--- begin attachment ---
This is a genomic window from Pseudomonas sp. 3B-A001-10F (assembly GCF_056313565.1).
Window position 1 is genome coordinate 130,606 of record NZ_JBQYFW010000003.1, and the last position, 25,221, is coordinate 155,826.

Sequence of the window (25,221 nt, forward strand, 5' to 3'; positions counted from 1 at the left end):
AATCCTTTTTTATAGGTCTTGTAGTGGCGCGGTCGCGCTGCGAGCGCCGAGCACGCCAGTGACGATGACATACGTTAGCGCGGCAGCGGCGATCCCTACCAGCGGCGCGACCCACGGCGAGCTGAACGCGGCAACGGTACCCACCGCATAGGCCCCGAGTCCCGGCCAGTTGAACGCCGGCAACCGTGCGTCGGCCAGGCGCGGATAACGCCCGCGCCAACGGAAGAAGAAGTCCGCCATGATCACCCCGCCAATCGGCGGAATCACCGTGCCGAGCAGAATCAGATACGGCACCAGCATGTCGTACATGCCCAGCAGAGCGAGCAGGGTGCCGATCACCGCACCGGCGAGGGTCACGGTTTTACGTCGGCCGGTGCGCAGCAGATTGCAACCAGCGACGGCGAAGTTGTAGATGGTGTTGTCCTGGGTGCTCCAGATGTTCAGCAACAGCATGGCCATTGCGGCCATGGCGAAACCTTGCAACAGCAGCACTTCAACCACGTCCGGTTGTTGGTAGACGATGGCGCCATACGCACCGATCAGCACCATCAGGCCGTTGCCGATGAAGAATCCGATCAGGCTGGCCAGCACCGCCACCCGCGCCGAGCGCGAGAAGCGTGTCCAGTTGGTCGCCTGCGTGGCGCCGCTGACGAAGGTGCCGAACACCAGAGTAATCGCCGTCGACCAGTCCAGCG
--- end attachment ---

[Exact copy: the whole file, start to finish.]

This is a genomic window from Pseudomonas sp. 3B-A001-10F (assembly GCF_056313565.1).
Window position 1 is genome coordinate 130,606 of record NZ_JBQYFW010000003.1, and the last position, 25,221, is coordinate 155,826.

Sequence of the window (25,221 nt, forward strand, 5' to 3'; positions counted from 1 at the left end):
AATCCTTTTTTATAGGTCTTGTAGTGGCGCGGTCGCGCTGCGAGCGCCGAGCACGCCAGTGACGATGACATACGTTAGCGCGGCAGCGGCGATCCCTACCAGCGGCGCGACCCACGGCGAGCTGAACGCGGCAACGGTACCCACCGCATAGGCCCCGAGTCCCGGCCAGTTGAACGCCGGCAACCGTGCGTCGGCCAGGCGCGGATAACGCCCGCGCCAACGGAAGAAGAAGTCCGCCATGATCACCCCGCCAATCGGCGGAATCACCGTGCCGAGCAGAATCAGATACGGCACCAGCATGTCGTACATGCCCAGCAGAGCGAGCAGGGTGCCGATCACCGCACCGGCGAGGGTCACGGTTTTACGTCGGCCGGTGCGCAGCAGATTGCAACCAGCGACGGCGAAGTTGTAGATGGTGTTGTCCTGGGTGCTCCAGATGTTCAGCAACAGCATGGCCATTGCGGCCATGGCGAAACCTTGCAACAGCAGCACTTCAACCACGTCCGGTTGTTGGTAGACGATGGCGCCATACGCACCGATCAGCACCATCAGGCCGTTGCCGATGAAGAATCCGATCAGGCTGGCCAGCACCGCCACCCGCGCCGAGCGCGAGAAGCGTGTCCAGTTGGTCGCCTGCGTGGCGCCGCTGACGAAGGTGCCGAACACCAGAGTAATCGCCGTCGACCAGTCCAGCG